[Ed. – At least he’s modest.]
“Without this deal,” said President Obama on Tuesday, “there is no scenario where the world joins us in sanctioning Iran until it completely dismantles its nuclear program.” That was nothing new. Throughout the negotiations with Iran, “the world” has been one of the president’s favorite defenses against criticism. “Nothing we know about the Iranian government suggests that it would simply capitulate under that kind of pressure,” he continued. “And the world would not support an effort to permanently sanction Iran into submission.”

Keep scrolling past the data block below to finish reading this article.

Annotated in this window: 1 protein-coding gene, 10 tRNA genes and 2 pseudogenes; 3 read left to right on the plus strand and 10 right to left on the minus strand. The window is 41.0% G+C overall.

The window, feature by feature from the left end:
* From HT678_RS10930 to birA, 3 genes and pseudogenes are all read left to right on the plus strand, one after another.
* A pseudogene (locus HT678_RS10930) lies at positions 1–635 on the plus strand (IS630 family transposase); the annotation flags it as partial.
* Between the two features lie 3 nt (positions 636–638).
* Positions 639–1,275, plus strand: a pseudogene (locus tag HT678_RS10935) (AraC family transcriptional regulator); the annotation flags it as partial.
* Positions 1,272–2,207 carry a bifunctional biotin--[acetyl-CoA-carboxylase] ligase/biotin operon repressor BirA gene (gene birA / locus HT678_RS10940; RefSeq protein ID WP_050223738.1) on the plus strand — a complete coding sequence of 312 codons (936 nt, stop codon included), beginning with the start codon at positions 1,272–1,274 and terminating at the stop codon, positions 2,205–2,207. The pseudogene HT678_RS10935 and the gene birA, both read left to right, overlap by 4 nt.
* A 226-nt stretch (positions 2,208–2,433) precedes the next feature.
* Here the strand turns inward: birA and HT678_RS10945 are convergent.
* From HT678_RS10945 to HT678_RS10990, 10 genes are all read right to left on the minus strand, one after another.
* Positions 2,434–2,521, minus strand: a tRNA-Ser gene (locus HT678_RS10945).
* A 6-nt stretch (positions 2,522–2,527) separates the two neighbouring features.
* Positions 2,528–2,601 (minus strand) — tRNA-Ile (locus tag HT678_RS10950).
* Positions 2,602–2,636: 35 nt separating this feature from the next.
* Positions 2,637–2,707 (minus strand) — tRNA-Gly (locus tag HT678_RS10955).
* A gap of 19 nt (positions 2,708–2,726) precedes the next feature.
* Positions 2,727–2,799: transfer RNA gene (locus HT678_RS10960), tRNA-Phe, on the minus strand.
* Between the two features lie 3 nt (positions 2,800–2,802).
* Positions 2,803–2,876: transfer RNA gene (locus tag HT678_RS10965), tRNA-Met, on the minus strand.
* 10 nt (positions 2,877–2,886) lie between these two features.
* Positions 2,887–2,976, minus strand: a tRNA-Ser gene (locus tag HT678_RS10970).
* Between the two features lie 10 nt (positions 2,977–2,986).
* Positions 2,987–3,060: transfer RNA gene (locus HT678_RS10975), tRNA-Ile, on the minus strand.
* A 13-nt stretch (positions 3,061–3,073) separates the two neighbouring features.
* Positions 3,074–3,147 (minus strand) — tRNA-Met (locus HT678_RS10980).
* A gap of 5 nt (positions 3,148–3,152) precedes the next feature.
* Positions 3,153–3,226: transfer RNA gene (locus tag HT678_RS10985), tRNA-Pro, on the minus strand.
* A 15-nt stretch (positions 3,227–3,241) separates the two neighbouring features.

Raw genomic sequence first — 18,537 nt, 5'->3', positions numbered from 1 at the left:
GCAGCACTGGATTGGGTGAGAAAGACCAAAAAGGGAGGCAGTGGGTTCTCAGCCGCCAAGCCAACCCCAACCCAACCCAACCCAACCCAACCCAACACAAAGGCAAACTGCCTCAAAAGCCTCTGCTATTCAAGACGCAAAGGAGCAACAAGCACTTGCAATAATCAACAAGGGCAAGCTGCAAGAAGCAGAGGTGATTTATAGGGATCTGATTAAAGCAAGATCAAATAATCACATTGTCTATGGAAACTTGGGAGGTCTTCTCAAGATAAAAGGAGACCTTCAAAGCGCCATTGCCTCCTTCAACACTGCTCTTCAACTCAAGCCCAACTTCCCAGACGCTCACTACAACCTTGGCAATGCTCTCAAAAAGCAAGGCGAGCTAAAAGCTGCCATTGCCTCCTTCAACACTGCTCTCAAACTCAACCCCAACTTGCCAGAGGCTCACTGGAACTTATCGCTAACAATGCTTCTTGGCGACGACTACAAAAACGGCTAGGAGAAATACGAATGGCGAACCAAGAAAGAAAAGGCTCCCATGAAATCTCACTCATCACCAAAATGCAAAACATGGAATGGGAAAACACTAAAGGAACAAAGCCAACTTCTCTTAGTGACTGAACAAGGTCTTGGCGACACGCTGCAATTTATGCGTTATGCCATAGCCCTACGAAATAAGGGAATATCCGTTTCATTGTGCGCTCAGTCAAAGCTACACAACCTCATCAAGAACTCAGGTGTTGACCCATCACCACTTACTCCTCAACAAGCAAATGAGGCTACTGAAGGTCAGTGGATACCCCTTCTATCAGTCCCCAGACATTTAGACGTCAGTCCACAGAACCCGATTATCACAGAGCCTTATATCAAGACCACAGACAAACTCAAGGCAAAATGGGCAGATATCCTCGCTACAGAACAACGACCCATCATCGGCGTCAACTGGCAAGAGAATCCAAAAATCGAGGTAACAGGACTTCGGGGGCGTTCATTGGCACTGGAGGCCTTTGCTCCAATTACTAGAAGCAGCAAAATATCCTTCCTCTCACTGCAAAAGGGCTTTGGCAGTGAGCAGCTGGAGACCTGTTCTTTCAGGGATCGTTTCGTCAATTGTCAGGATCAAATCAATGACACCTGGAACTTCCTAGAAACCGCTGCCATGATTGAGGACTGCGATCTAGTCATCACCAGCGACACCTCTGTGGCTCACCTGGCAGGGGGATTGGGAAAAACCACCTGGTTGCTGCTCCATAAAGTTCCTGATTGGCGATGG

In a 15-minute speech on a paramount issue of national security, Obama mentioned “the world” some 12 times. It’s worth asking exactly what he means when he appeals to such authority. For the world as a whole is — to say the least — not thrilled at the prospect of rewarding Iran for promising to freeze elements of its nuclear program for a decade. Americans don’t trust the Iranians to live up to the agreement, Israel is rightly terrified of Iranian threats, and Sunni powers such as Saudi Arabia and Egypt are likely to pursue their own nuclear programs now that the Iranian one has been preserved. When Obama says “the world” won’t continue the sanctions regime indefinitely, he’s actually referring to specific nations: the welfare states of Europe and the Russian and Chinese autocracies.